Author Topic: What is the true spirit of Buddhist practice?  (Read 10392 times)

Dorje Pakmo

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Re: What is the true spirit of Buddhist practice?
« Reply #15 on: June 26, 2012, 12:43:11 PM »
a.  ' Because this is possible , I will do it. '
b.  ' Even though it looks impossible, i will still strive to do it.'
c.  ' Nothing is impossible. Just do it and NOW.

-Which of the above honestly best reflect your attitude to practice?
b. Best reflects my current attitude of practice. Many times we are put into situation where things seem impossible or people telling us it is impossible. We perceive it to be impossible because of our own negativity and thick habituations of giving up each time a difficult situation arises. Giving up is the easiest solution and a cause for us to keep failing in the future. The best way to attack this negative way of thinking is to strive to do it, even though it looks impossible. Nothing is permanent; hence the situation and solutions to the problems will reveal itself if we work hard enough.

-They are all positive attitudes which are helpful to one's spiritual path. What is the difference between them ?
The difference between the three positive attitudes is the degree of commitment one put into practice. One can stay COMFORTABLE and achieve very normal, expected, and predictable results, or one can choose to go OUT OF COMFORT ZONEs, strive to do what seem impossible to the comfortable predictable people and show powerful and inspiring results or one do not hesitate and without a doubt, JUST DO IT AND GET RESULT.

-Which of the three atttitudes best describes Prince Siddharta's quest for enlightenment ?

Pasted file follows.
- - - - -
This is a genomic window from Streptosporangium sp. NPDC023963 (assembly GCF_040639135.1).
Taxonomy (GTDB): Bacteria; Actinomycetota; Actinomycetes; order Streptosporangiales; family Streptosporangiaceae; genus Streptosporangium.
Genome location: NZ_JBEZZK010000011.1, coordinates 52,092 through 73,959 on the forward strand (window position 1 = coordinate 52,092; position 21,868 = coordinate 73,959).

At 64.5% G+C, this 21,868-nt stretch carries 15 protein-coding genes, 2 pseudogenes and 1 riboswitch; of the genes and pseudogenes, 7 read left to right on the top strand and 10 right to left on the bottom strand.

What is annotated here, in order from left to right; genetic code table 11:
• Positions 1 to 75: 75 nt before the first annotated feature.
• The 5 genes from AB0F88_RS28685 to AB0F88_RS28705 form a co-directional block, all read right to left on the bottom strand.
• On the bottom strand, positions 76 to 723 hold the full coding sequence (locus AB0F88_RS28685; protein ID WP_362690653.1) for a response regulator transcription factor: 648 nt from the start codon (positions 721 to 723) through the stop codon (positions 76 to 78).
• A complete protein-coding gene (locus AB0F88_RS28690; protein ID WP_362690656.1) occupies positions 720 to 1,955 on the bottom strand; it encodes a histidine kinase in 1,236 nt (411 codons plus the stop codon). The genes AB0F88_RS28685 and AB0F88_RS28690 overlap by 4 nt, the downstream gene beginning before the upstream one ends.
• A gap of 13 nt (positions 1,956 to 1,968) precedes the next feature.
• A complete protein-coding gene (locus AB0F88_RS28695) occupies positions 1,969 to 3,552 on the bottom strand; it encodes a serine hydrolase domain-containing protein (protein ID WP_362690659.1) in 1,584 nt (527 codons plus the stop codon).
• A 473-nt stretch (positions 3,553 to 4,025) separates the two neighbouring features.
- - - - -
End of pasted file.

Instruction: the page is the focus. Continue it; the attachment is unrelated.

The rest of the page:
c
DORJE PAKMO

Dhiman

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Re: What is the true spirit of Buddhist practice?
« Reply #16 on: June 27, 2012, 06:00:15 AM »
Would there be anything that precedes A? Something like: this is possible but I'm too darn lazy to do it? I think I've spent most of my life with that attitude.

- Which of the above honestly best reflect your attitude of practice?
I think presently I am at B because to me, spiritual tasks and practices are always disguised in that 'impossible' form due to my negative habituations and obscurations. They seem impossible but many others have proven it to be achievable and basically it just depends on how badly I want the results. Additionally I am more open minded towards failing since it is a part of the learning curve.

- They are all positive attitudes which are helpful to one's spiritual path. What is the difference between them?
I think the difference between the 3 attitudes is the level of desire towards the fruit of the practice, on the spiritual path is to gain full realization and to achieve enlightenment.

- Which of the three atttitudes best describes Prince Siddharta's quest for enlightenment?
It is undoubtedly C because during Prince Siddharta's time there were no teachings about Buddhahood to set the bar for him. His situation required him to strongly believe in the impossible (enlightenment) and to spend most of his life committing to it.